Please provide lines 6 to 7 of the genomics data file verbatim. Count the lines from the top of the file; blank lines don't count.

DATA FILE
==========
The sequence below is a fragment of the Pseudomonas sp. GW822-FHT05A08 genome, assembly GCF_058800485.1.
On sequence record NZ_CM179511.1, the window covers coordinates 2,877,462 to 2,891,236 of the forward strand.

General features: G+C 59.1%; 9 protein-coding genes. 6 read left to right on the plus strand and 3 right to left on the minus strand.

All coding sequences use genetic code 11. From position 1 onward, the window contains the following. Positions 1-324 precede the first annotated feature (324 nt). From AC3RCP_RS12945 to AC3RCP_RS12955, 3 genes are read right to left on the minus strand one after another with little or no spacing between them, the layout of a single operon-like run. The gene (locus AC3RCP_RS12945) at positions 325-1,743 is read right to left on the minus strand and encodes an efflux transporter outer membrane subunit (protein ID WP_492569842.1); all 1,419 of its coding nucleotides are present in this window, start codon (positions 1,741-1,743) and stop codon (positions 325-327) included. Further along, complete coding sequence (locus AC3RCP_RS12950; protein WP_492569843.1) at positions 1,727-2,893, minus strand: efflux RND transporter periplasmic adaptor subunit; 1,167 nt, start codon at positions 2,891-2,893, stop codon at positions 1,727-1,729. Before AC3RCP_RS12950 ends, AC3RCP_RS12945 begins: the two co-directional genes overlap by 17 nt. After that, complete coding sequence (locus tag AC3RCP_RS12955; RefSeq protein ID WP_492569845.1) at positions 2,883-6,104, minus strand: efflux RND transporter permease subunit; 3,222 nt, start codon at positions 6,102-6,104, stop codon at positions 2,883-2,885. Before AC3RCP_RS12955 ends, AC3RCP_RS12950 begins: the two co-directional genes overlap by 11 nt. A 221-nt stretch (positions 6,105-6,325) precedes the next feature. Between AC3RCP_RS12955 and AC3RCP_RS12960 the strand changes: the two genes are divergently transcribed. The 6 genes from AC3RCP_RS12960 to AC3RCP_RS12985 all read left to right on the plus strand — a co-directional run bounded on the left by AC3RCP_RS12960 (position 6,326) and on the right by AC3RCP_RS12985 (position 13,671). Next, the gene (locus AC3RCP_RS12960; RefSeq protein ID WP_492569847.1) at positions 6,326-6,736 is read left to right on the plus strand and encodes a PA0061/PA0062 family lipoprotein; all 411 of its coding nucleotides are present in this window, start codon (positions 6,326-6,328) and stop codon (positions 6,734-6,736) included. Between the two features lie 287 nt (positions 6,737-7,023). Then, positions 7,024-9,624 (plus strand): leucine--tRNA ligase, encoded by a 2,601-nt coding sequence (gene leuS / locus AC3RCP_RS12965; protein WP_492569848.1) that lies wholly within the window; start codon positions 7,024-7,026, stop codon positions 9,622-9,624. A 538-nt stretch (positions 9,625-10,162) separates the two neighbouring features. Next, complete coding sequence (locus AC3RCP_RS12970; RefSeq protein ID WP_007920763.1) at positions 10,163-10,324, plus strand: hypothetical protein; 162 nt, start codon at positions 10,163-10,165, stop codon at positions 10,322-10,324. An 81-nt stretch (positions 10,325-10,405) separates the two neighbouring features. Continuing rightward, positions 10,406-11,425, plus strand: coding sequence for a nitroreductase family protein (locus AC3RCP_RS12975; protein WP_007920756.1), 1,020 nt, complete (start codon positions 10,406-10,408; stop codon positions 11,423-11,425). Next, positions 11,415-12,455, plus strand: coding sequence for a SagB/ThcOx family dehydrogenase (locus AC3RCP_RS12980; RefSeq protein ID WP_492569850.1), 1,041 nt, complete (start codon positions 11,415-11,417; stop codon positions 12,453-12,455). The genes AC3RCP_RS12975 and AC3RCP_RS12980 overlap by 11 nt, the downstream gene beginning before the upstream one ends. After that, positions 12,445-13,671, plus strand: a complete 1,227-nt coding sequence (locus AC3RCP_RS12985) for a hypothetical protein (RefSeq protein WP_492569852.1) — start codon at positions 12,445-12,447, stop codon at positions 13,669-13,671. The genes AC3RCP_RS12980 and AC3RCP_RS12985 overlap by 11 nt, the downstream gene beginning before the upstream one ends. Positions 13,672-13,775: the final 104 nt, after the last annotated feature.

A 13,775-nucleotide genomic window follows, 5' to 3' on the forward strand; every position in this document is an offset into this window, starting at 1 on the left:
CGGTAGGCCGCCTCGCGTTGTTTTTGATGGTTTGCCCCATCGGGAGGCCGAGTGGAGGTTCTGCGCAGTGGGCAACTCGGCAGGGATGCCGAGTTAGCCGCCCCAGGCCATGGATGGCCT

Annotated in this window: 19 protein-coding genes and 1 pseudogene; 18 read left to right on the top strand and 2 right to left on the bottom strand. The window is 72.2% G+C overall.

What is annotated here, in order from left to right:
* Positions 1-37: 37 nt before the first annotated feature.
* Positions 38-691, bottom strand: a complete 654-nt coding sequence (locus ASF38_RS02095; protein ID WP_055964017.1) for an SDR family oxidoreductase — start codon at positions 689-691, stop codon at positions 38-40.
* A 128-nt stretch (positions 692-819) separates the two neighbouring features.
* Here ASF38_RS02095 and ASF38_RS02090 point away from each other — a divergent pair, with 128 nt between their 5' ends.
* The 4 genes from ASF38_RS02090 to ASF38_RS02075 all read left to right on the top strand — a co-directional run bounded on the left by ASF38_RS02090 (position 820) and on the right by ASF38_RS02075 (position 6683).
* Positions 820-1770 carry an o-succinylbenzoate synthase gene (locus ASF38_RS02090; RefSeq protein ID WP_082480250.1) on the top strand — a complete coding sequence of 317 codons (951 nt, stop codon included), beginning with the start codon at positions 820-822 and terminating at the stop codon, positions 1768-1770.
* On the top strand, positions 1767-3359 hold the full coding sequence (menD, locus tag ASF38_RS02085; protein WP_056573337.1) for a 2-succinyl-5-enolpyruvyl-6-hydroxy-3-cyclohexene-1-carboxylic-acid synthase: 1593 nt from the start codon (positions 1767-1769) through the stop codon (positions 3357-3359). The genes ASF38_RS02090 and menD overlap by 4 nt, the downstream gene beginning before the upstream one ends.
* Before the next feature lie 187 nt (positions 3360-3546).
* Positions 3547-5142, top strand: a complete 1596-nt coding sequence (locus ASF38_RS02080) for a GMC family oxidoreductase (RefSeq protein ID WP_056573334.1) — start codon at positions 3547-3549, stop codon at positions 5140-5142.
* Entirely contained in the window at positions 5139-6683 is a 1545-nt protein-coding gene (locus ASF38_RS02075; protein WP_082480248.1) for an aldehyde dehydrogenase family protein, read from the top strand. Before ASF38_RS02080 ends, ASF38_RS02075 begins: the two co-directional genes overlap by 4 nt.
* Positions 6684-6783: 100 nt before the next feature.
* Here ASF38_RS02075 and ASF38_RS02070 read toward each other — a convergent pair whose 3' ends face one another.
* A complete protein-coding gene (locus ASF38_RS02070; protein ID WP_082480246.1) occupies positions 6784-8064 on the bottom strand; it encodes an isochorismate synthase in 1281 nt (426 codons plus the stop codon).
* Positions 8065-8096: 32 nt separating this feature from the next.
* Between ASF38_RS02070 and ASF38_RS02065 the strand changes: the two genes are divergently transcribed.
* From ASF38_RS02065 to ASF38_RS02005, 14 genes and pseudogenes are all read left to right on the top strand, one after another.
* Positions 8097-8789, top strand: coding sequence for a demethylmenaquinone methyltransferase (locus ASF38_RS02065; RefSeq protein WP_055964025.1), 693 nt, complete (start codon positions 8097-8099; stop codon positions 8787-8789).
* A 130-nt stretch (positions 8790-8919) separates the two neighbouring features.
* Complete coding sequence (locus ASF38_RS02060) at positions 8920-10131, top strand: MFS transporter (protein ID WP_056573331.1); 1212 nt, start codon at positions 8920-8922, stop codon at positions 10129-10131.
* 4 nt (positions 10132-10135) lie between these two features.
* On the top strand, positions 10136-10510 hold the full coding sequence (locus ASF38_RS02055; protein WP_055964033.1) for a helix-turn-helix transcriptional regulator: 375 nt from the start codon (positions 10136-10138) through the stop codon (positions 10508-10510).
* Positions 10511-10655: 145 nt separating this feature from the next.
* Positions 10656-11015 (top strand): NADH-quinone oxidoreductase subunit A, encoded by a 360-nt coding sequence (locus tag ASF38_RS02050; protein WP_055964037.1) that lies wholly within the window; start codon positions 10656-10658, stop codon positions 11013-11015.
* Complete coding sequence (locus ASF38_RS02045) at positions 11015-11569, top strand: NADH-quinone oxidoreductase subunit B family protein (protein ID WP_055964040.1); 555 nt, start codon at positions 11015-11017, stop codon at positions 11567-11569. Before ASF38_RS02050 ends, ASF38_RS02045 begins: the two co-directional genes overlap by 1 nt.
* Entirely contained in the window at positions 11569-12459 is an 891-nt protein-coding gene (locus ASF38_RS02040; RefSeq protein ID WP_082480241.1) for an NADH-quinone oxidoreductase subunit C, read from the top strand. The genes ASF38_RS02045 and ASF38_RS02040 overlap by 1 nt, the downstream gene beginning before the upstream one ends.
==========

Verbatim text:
CGGTAGGCCGCCTCGCGTTGTTTTTGATGGTTTGCCCCATCGGGAGGCCGAGTGGAGGTTCTGCGCAGTGGGCAACTCGGCAGGGATGCCGAGTTAGCCGCCCCAGGCCATGGATGGCCT

Annotated in this window: 19 protein-coding genes and 1 pseudogene; 18 read left to right on the top strand and 2 right to left on the bottom strand. The window is 72.2% G+C overall.